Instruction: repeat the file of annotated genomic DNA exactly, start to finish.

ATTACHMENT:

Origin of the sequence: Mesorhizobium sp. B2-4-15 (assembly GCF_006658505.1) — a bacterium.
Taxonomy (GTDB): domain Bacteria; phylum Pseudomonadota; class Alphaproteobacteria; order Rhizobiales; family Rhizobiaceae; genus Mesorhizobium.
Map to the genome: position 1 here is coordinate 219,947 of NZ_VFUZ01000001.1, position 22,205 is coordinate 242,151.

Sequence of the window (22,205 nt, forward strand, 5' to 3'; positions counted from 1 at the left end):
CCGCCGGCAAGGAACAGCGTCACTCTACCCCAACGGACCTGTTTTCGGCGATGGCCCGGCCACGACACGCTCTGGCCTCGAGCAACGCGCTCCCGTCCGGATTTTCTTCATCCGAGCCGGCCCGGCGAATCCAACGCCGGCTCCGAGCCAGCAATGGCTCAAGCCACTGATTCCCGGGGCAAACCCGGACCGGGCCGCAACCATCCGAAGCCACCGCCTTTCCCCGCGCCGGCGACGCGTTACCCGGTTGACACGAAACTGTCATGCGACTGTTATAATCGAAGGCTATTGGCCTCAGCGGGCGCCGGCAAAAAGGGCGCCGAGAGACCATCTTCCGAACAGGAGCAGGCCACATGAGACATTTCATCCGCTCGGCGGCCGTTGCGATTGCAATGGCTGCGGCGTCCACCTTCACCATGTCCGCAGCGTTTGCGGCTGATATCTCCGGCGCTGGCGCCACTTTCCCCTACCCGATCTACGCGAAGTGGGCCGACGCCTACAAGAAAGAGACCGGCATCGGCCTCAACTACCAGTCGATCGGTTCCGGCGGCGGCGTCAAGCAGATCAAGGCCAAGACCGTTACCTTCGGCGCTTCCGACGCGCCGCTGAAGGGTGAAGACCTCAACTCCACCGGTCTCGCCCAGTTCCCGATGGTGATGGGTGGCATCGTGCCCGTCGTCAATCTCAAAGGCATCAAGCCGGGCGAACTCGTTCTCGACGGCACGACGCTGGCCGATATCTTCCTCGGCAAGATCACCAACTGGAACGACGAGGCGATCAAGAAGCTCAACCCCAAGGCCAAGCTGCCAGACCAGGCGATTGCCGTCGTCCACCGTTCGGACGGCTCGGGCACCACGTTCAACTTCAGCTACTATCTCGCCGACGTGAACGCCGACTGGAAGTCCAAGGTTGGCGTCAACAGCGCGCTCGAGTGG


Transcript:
Origin of the sequence: Mesorhizobium sp. B2-4-15 (assembly GCF_006658505.1) — a bacterium.
Taxonomy (GTDB): domain Bacteria; phylum Pseudomonadota; class Alphaproteobacteria; order Rhizobiales; family Rhizobiaceae; genus Mesorhizobium.
Map to the genome: position 1 here is coordinate 219,947 of NZ_VFUZ01000001.1, position 22,205 is coordinate 242,151.

Sequence of the window (22,205 nt, forward strand, 5' to 3'; positions counted from 1 at the left end):
CCGCCGGCAAGGAACAGCGTCACTCTACCCCAACGGACCTGTTTTCGGCGATGGCCCGGCCACGACACGCTCTGGCCTCGAGCAACGCGCTCCCGTCCGGATTTTCTTCATCCGAGCCGGCCCGGCGAATCCAACGCCGGCTCCGAGCCAGCAATGGCTCAAGCCACTGATTCCCGGGGCAAACCCGGACCGGGCCGCAACCATCCGAAGCCACCGCCTTTCCCCGCGCCGGCGACGCGTTACCCGGTTGACACGAAACTGTCATGCGACTGTTATAATCGAAGGCTATTGGCCTCAGCGGGCGCCGGCAAAAAGGGCGCCGAGAGACCATCTTCCGAACAGGAGCAGGCCACATGAGACATTTCATCCGCTCGGCGGCCGTTGCGATTGCAATGGCTGCGGCGTCCACCTTCACCATGTCCGCAGCGTTTGCGGCTGATATCTCCGGCGCTGGCGCCACTTTCCCCTACCCGATCTACGCGAAGTGGGCCGACGCCTACAAGAAAGAGACCGGCATCGGCCTCAACTACCAGTCGATCGGTTCCGGCGGCGGCGTCAAGCAGATCAAGGCCAAGACCGTTACCTTCGGCGCTTCCGACGCGCCGCTGAAGGGTGAAGACCTCAACTCCACCGGTCTCGCCCAGTTCCCGATGGTGATGGGTGGCATCGTGCCCGTCGTCAATCTCAAAGGCATCAAGCCGGGCGAACTCGTTCTCGACGGCACGACGCTGGCCGATATCTTCCTCGGCAAGATCACCAACTGGAACGACGAGGCGATCAAGAAGCTCAACCCCAAGGCCAAGCTGCCAGACCAGGCGATTGCCGTCGTCCACCGTTCGGACGGCTCGGGCACCACGTTCAACTTCAGCTACTATCTCGCCGACGTGAACGCCGACTGGAAGTCCAAGGTTGGCGTCAACAGCGCGCTCGAGTGG